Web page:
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Zagreb is the capital of Croatia and is located between the southern slopes of Mount Medvednica and the north bank of the Sava, in the northwestern part of the Pannonian plain.

The area of ​​Zagreb was inhabited since the Neolithic, but the true history of the city occurs only from the eleventh century. Gradec and Kaptol were two centers that collaborated exclusively for commercial purposes, but in the early seventeenth century became a single city: Zagreb. In 1557 for the first time, Zagreb was listed in the annals as the Capital of the Kingdom of Croatia and Slavonia. 1669 was a very important year for the cultural life of the city as the Royal University was founded by the King of Croatia and Hungary, Leopold I. Towards the end of the 19th century, Zagreb became the main seat of the Irrationalism and Illyrism of Austria; after the First World War, the whole city and Croatia became part of Yugoslavia.

Eating in Zagreb is an exciting experience; the culinary tradition of the city has undergone Austro-Hungarian influences. Some typical dishes are the various appetizers that see the pagoda or Lika cheese as the protagonist, the Cesnjovke, the Salta od hobotnice, the crni rizot, the rizot sa skampima, and the fish stew riblji paprikas. The most famous desserts are: palacinke, pogaca and rozata.

In Zagreb, various events are held throughout the year, such as the Summer Festival, the International Folklore Festival, and the International Autumn Fair, which is a cross-cutting event dedicated to crafts, science and technology. The Biennale di Contemporary Musica is also very awaited, alternating every year with the Animation Film Festival; in addition, there are many events of classical music, jazz, theater and dance.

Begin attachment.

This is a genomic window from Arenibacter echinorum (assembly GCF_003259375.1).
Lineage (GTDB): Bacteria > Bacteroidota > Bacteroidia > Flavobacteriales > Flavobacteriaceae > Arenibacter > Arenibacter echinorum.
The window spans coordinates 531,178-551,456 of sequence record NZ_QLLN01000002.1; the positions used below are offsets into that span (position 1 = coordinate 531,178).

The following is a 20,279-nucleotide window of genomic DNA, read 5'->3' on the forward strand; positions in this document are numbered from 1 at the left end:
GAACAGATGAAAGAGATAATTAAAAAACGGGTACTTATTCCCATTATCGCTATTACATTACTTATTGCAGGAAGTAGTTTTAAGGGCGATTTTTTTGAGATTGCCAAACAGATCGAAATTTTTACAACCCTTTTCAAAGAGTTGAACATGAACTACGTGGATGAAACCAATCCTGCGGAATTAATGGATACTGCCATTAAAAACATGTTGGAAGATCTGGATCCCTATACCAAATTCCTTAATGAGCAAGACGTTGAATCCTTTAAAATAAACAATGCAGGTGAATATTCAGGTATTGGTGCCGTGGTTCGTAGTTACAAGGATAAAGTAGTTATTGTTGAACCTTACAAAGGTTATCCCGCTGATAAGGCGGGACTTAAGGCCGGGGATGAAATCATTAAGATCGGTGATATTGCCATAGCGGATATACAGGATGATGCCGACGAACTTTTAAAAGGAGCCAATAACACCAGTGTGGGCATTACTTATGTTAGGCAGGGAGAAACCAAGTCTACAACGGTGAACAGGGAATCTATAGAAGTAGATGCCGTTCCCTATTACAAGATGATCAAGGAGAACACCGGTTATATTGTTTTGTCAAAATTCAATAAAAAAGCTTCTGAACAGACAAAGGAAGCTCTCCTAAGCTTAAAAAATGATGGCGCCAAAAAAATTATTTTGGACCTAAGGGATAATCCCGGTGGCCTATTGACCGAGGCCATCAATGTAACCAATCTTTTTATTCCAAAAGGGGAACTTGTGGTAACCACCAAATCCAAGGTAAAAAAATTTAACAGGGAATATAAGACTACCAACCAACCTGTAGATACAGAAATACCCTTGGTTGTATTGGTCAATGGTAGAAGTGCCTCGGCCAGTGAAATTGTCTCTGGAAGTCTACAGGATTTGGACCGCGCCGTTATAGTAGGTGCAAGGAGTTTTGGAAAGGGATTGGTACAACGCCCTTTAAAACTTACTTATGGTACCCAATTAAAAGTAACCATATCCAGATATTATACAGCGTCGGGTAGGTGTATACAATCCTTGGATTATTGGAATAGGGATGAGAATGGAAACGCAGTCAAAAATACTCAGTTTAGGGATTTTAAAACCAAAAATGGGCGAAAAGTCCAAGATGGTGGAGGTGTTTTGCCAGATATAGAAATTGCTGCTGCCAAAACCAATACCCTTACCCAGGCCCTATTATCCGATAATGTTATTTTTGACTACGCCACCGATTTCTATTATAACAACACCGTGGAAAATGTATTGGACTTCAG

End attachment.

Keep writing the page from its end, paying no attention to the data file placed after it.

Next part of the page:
Zagreb is the capital of Croatia and is located between the southern slopes of Mount Medvednica and the north bank of the Sava, in the northwestern part of the Pannonian plain.


Top attractions not to be missed are:

  • Tkalciceva Street
  • King Tomislav Square (Tomislav trg)
  • Radiceva Street
  • Ilica Street
  • The Well of Life
  • Jelacic Square (Trg Bana Josipa Jelacica)
  • Funicular Railway
  • Marshal Tito Square / Trg Marsala Tita
  • Art Pavilion (Umjetnicki Paviljon)
  • St. Mark’s Square
  • The Golden Hall of the Croatian Institute of History
  • Croatian National Bank
  • Porta di Pietra (Kamenita Vrata)

Following instead some hidden spots of the city that only locals know!

  • Tunel Gric
  • Britanac and Dolac markets
  • Kallina House
  • Kresimirac park
  • Giant Whale Mural (Strossmayerovo šetalište, 10000)


Best period to visit Zagreb is from April to September.

Following a list of main events and typical festivals and celebrations of Zagreb.


The main airport is the Zagreb Airport

public transport

download the transportation map


typical dishes of Zagreb are:

  • Pršut i paški sir: air-dried ham similar to Italian prosciutto and sheep’s cheese from the island of Pag;
  • Salata od hobotnice: octopus salad with potato, onion, chopped parsley, garlic, and lemon;
  • Crni riýot: black risotto made from cuttlefish, cooked in its own ink;
  • Janjetina: roast lamb, often cooked whole on a spit;
  • Tartufi: truffles, found widely in Istria;
  • Fuži: pasta, where the dough has been rolled into a cylinder and often filled, typical in Istria;
  • Salata od jastoga: salad of lobster served with herbs and olive oil;
  • Grah: soup of paprika-spiced haricot beans with sausage pieces;
  • Pariški odrezak: pork or veal schnitzel fried in batter, or stuffed with cheese and ham;
  • Strukli: boiled parcels of dough filled with cottage cheese, or baked in earthenware, resulting in a kind of cheese lasagne-cum-pastry;
  • Rožata: a type of crème caramel;
  • Beer: Best known brands include Pan, Karlovacko, and Ozujsko (lagers), plus Tomislav (a dark beer);
  • Wine: including Plavac Mali (red) and whites such as Malvazija, Grasevina, and Posip;
  • Rajika: fruit brandy of different tastes such as walnut, plum or grape;

typical souvenirs of Zagreb are:

  • Neckties, said to be invented here in the 17th century;
  • Licitar Heart, typical in Zagreb, red hearts made of honey and gingerbread decorated with different decorations and phrases;
  • Chocolate, wine, olive oil
  • Rakija (fruit brandy) or Maraschino (a Zadar’s cherry distillate)
  • Samobor hand-made glass art makings;
  • Plaques with Glagolitic writings;
  • Wooden toys form Hrvatsko Zagorje
  • Croatian hand-crafted laces
  • Sestine umbrella, Zagreb bright red umbrellas lined with colorful lines;

The main theatre in Zagreb is the Croatian national theatre.

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